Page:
Financial Times: “A rout swept through European and Asian stock markets in the wake of the biggest sell-off on Wall Street in six years as a sudden burst of turmoil shattered the long period of calm.”
“The Trump administration has stripped enforcement powers away from Consumer Financial Protection Bureau office that specializes in pursuing cases against financial firms for breaking discrimination laws,” the Washington Post reports.
“The move comes about two months after President Trump installed his budget chief Mick Mulvaney at the head of an agency that has long been in the cross-hairs of Republicans. The Office of Fair Lending and Equal Opportunity had imposed penalties on lenders that it said had systematically imposed higher interest rates on minorities than whites.”
“Believe me: We’re in a bubble right now. And the only thing that looks good is the stock market — but if you raise interest rates even a little bit, that’s going to come crashing down. We are in a big, fat, ugly bubble. And we better be awfully careful.”
— President Trump, quoted by the Washington Post, during the first presidential debate in September 2016.
Bloomberg: “Only about 45 percent of private-sector workers participate in any employer-sponsored retirement plan, and the lower-income workers in Trump’s political base are the least likely to hold money in such an account.”
“Trump mentions the stock market almost daily in tweets or public remarks, taking direct credit for record highs by the Dow Jones Industrial Average and other indices. But only about 14 percent of U.S. families directly own stocks, an asset class dominated by the country’s top earners, according to the Federal Reserve. Meanwhile, the president has also rolled back efforts to expand retirement savings options to more middle-class and low-income workers.”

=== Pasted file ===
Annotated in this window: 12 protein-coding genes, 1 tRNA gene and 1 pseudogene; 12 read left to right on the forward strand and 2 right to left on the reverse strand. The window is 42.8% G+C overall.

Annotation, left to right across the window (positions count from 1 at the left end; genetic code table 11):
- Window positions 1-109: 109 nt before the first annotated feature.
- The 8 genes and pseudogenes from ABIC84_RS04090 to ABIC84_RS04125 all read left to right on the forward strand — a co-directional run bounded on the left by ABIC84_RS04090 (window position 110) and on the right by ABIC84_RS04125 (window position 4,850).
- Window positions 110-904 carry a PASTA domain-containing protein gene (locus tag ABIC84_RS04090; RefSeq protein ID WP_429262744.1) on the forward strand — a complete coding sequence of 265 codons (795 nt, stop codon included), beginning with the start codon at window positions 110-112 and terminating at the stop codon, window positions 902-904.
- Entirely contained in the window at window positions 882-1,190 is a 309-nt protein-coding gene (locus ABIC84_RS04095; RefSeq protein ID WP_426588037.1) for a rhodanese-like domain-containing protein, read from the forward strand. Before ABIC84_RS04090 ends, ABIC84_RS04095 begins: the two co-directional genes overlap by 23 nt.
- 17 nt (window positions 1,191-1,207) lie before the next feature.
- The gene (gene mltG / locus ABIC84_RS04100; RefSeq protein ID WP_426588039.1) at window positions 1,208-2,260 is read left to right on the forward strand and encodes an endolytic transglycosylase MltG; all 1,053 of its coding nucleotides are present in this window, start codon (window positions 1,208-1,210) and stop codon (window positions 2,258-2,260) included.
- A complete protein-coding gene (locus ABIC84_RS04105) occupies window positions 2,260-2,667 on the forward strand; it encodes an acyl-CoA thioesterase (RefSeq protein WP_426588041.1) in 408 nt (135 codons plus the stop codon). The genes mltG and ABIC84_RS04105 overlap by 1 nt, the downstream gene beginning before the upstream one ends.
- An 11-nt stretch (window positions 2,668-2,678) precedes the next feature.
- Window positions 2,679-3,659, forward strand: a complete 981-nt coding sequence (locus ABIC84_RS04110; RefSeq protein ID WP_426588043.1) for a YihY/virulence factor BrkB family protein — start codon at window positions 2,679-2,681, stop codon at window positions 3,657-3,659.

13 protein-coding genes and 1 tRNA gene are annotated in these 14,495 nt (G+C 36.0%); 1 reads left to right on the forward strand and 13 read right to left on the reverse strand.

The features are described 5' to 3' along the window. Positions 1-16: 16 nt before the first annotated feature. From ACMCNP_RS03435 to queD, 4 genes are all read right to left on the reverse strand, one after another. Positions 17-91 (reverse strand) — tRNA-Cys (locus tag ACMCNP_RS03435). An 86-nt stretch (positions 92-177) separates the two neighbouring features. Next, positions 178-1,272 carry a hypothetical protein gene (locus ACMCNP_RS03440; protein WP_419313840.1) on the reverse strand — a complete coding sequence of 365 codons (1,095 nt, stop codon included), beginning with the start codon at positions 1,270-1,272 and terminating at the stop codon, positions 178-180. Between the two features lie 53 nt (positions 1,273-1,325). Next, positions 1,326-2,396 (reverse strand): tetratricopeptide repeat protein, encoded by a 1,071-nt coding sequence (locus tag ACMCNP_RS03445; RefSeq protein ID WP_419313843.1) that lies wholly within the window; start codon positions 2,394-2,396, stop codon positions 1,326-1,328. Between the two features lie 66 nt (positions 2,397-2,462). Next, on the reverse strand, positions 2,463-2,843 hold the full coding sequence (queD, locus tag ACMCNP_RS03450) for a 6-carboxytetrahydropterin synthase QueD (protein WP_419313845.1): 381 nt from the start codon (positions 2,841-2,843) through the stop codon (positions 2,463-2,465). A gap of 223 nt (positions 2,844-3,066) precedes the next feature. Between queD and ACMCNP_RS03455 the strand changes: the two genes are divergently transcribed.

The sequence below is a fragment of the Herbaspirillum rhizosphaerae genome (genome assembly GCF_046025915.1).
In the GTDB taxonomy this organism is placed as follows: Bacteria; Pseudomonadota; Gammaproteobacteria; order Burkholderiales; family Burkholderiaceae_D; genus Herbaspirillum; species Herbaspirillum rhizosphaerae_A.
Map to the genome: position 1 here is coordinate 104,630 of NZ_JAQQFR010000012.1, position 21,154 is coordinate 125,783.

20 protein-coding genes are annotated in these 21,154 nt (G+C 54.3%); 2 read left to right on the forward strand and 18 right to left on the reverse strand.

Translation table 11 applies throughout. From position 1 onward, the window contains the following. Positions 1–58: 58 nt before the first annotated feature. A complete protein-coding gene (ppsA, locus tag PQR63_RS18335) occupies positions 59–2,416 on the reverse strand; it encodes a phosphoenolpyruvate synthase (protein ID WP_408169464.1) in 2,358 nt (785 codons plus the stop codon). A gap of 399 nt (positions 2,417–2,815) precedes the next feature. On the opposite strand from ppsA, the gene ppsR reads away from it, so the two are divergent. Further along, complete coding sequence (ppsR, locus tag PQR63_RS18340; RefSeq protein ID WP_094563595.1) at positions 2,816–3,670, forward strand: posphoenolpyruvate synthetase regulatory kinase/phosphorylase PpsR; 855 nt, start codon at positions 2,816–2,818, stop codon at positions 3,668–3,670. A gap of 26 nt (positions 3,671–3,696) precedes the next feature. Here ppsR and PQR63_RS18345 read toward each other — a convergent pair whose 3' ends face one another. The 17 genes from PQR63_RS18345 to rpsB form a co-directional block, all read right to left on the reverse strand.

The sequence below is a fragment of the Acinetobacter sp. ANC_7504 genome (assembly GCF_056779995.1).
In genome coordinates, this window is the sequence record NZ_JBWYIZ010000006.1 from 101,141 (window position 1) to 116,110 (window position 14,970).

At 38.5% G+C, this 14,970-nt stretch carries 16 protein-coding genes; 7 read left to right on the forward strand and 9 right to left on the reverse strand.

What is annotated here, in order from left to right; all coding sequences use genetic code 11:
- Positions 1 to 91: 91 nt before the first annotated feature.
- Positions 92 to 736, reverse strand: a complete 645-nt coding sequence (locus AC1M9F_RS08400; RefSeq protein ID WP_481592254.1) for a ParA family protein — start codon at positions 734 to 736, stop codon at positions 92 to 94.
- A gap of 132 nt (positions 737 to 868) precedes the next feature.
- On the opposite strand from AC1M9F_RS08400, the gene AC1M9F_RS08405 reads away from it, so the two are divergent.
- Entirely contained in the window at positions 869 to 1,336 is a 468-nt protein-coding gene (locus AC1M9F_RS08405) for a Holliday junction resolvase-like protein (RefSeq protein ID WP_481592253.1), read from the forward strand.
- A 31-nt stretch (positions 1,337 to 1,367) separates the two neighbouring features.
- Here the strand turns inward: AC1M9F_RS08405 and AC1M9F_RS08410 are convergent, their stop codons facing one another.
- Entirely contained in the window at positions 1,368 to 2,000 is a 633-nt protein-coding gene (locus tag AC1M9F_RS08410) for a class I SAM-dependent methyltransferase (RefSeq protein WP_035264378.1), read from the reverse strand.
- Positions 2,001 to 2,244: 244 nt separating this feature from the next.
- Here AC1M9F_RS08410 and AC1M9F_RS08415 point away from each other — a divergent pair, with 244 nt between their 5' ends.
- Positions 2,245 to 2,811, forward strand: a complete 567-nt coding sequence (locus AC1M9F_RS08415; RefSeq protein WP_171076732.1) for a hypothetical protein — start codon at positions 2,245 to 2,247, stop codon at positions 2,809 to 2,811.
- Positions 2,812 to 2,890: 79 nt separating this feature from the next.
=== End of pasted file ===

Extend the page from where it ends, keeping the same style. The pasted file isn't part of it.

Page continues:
According to Reuters, Consumer Financial Protection Bureau acting director Mick Mulvaney is reportedly mulling whether to go ahead with a multi-million dollar penalty for alleged mortgage fraud by Wells Fargo.
“A federal judge refused to block President Trump’s choice of budget director Mick Mulvaney from serving as acting director of the prominent federal consumer watchdog agency, denying a request by Leandra English, the No. 2 official at the Consumer Financial Protection Bureau, to serve in his stead,” the Washington Post reports.
Mick Mulvaney, President Trump’s pick to lead the Consumer Financial Protection Bureau, on Monday instructed agency staff to disregard directions from Leandra English, who was named acting director by the former head of the agency, Reuters reports.
Axios reports Mulvaney showed up to work with donuts for the staff.
“The White House is preparing for a showdown over who will be the next leader of the Consumer Financial Protection Bureau, a high-stakes battle that could end up in court and slow President Trump’s effort to roll back banking industry regulations,” the Washington Post reports.
“Leadership of the agency, which Trump called a ‘total disaster’ on Twitter Saturday, was thrown into doubt on an otherwise slow holiday weekend after the White House and the CFPB’s outgoing head both named acting directors to head the regulatory watchdog. On Friday, Trump named Mick Mulvaney, a longtime critic of the agency and the Office of Management and Budget director, while Richard Cordray promoted his chief of staff, Leandra English, to deputy director and said she would become acting director.“
Consumer Financial Protection Bureau Director Richard Cordray “appointed the agency’s chief of staff, Leandra English, as the CFPB’s deputy director, establishing her as his successor when he steps down at the end of the day,” Politico reports.
“The move appears designed to thwart any move by President Donald Trump to name another temporary official to head the controversial agency… Trump will likely now have to nominate someone who must be confirmed by the Senate before he can oust English.”